BC: Do you feel like you have a better sense of where you’re trying to go and what you’re trying to accomplish?
RP: I feel more okay with what I’m doing. I’ve signed a multi-album deal with MMG so I’ll be with them for a while. I’m a little younger than the artists I look up to were when things started to happen for them. I’m about to be 27 so I’m not young per se, but I feel pretty good about where I am. It makes me feel that it was worth it to forego trying to find a normal 9-5 job because I’ve got something to say for it. I still feel like I’m trying to figure things out, but it’s nice to have a sense of where I’ll be for the next few years at least. There’s less of an unknown.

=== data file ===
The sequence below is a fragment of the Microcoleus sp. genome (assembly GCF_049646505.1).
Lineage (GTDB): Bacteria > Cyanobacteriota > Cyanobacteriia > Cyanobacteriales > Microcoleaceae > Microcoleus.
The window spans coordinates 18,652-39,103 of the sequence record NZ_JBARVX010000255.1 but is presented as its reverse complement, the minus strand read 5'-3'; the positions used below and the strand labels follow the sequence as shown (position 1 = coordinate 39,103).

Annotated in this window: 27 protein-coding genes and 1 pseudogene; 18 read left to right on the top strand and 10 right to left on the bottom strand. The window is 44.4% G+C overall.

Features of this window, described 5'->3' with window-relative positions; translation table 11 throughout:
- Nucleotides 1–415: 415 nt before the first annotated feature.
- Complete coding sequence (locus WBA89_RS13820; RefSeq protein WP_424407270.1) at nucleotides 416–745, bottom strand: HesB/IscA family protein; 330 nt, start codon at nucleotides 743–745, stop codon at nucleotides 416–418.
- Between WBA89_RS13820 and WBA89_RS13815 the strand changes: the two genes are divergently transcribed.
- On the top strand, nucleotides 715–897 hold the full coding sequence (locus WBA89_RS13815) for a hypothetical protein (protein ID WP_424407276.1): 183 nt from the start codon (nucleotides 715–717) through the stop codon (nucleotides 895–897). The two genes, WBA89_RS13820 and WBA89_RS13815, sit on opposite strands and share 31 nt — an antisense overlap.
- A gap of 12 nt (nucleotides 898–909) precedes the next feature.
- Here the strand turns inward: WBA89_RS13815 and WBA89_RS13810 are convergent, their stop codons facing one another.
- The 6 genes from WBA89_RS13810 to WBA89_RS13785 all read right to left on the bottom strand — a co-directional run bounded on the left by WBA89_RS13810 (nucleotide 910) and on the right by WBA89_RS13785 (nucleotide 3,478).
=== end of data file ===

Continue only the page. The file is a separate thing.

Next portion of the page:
BC: So you’re basically saying that at 22 I’ve still got at least five more years of feeling this way?
RP: Yeah, pretty much.
By: Gus Navarro
If you haven’t heard of The Black Opera, get online and look them up. No seriously, do it. You should check them out because they are unlike anything else in hip-hop right now. With multiple costume changes and crowd participation, their live show is an explosion of anonymity and boundless, colorful energy. The Black Opera isn’t upfront and won’t say who is in the group. However it’s there, in plain sight, if you take the time to do your research. The Black Opera exists in a space that is in opposition to the rappity-rap clatter we encounter on a daily basis. Instead, the group is an international collective of artists that have come together around the communal idea that we, as humans, are connected, or as they so eloquently declare, “We are one.” Having released music since 2010, The Black Opera is beginning to reach a new level of acclaim as they continue to push the boundaries of what people perceive hip-hop should be about. If you have the chance to see them live, do it. If you can get online and listen to their music, do it.